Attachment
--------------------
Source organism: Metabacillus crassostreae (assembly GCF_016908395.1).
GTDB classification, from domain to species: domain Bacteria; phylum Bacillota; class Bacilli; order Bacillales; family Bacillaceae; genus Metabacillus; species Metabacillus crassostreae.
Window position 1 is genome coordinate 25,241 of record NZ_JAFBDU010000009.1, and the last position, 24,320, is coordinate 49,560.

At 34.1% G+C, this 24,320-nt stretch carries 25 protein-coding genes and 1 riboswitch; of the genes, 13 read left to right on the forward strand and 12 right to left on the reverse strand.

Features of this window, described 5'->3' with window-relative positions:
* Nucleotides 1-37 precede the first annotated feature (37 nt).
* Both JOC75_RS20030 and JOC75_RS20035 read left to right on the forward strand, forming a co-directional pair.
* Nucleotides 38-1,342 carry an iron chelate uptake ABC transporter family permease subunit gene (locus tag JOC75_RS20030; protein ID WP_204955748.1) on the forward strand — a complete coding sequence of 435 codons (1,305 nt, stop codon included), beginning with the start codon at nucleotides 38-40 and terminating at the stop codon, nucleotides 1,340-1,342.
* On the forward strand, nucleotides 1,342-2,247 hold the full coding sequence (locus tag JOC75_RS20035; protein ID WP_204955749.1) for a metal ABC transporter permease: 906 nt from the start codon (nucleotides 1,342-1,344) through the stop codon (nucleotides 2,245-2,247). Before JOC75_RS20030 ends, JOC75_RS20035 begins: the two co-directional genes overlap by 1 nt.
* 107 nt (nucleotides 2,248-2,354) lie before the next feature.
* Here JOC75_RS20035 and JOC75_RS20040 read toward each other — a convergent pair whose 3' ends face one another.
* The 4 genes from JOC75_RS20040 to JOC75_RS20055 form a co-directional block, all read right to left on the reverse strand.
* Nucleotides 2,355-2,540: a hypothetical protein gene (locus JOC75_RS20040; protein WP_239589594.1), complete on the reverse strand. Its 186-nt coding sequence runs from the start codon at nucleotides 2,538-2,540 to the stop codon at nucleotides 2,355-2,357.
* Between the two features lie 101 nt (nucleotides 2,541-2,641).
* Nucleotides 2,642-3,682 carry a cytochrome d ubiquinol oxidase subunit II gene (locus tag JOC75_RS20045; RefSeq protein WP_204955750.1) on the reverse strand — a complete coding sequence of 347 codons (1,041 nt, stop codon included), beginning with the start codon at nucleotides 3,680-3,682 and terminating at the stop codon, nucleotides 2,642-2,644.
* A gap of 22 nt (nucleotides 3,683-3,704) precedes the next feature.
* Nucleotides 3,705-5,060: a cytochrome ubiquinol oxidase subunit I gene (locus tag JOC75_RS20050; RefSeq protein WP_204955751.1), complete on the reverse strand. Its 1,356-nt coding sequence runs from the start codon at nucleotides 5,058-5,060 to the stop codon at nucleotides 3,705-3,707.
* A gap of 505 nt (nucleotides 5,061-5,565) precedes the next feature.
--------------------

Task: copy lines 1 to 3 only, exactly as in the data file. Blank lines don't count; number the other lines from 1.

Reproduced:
Source organism: Metabacillus crassostreae (assembly GCF_016908395.1).
GTDB classification, from domain to species: domain Bacteria; phylum Bacillota; class Bacilli; order Bacillales; family Bacillaceae; genus Metabacillus; species Metabacillus crassostreae.
Window position 1 is genome coordinate 25,241 of record NZ_JAFBDU010000009.1, and the last position, 24,320, is coordinate 49,560.